Finally the time has arrived, the evenings are stretching and we’re all looking forward to longer and milder days and the spring of growth that this time of year brings.
As great as this time of year is, it does present a few perils to your furry friends:
1. Spring flowers – Many spring flowers e.g. Tulips and daffodils, are recognised as being toxic to our pets. The bulbs are the most toxic part of the plant and if dug up and eaten by pets they can be fatal.
**There are a myriad of plants that are toxic to animals. As a general rule, before adding a plant to your garden/home, it is advisable to check if it is toxic to your pets.
2. Slug pellets – As growth improves with the milder weather, gardeners will often put out slug pellets to protect their produce. The chemical metaldehyde contained in these is highly toxic.
3. Paraquat – this is a weed killer that is toxic to both humans and animals. It is fatal as it causes Acute Respiratory Distress Syndrome.
4. Rat poison – This is highly toxic to animals. It can cause internal bleeding and is rapidly fatal to animals if immediate treatment is not accessed.
Compulsory Microchipping introduced in UK
DEFRA (Department for Environment, Food and Rural Affairs) in the UK, have announced that the micro chipping of all dogs in the UK will be compulsory by 2016.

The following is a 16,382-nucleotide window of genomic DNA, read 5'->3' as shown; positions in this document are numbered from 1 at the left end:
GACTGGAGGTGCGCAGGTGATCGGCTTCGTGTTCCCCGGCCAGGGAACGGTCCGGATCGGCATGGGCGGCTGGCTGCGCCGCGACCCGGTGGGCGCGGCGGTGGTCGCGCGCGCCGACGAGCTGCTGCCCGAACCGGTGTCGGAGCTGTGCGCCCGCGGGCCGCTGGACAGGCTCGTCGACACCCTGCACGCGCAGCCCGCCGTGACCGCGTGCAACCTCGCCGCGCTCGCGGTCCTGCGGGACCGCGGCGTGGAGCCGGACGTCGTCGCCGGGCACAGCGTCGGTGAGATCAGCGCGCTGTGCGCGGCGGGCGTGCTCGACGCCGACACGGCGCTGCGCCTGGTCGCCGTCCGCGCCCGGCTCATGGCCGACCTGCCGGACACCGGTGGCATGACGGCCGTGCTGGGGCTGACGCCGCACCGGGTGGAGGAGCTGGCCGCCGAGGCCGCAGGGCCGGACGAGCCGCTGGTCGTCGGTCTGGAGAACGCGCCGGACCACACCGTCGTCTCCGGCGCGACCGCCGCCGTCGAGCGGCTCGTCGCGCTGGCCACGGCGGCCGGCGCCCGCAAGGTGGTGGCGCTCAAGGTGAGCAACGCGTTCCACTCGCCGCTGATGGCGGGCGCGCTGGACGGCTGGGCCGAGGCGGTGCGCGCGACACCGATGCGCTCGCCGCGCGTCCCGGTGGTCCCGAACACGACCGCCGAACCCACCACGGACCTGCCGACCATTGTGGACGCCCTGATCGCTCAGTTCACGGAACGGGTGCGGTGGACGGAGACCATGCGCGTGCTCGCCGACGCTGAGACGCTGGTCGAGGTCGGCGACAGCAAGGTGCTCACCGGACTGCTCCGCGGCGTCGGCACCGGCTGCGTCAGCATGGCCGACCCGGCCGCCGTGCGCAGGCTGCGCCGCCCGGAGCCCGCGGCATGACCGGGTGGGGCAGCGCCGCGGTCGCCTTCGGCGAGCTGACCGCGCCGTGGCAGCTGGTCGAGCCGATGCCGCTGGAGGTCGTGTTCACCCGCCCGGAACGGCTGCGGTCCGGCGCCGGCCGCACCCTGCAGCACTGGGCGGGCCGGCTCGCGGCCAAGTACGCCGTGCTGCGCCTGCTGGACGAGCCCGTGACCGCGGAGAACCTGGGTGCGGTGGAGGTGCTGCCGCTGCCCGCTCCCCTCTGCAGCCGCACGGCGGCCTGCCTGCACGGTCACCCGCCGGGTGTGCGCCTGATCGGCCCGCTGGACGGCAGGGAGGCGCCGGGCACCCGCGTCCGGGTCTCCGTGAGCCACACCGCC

Since micro chipping is essential to the traceability of pets, and is a pivotal part of responsible pet ownership, we are hoping that the Irish government will introduce such reforms in this country soon.
It is already compulsory for all dogs to wear a collar and an ID tag but this further step is urgently required.
Kathryn was in Athlone last week for the annual Veterinary Ireland Conference. She had a great day and picked up some useful tips, especially on how to deal with itchy dogs!
Happy Valentine’s Day to all our clients and patients from all at Barna and Moycullen Veterinary Clinics!
Pet of the month
April is a gorgeous tabby girl that came to us as a stray a few weeks ago with a very bad eye ulcer. She was with us for over 2 weeks while undergoing treatment. This involved providing pain relief and administering medication into her eye 4 times a day. She accepted her treatment very bravely, proving herself a very relaxed cat, spending her time lazing in her kennel, interspersed with periods of playfulness.
She was lucky enough to find her a lovely home last week and she is settling in well. We wish her and her new family all the best.
Dog Donor Clinic
Just like people, blood transfusions are sometimes needed by our pets due to accidents, surgery or immune -mediated disease. Due to this need, the Dog Donor Clinic was founded and is located in University College Dublin. Here owners bring their pets to donate blood under safe and controlled conditions.Due to ongoing demand for blood, the clinic is always on the lookout for new donors. Donors, however, need to fulfil certain criteria.
They must be:
over 25kg in weight
aged 1 – 8 years
in good health
not receiving any medication
must not have ever travelled outside Ireland or the UK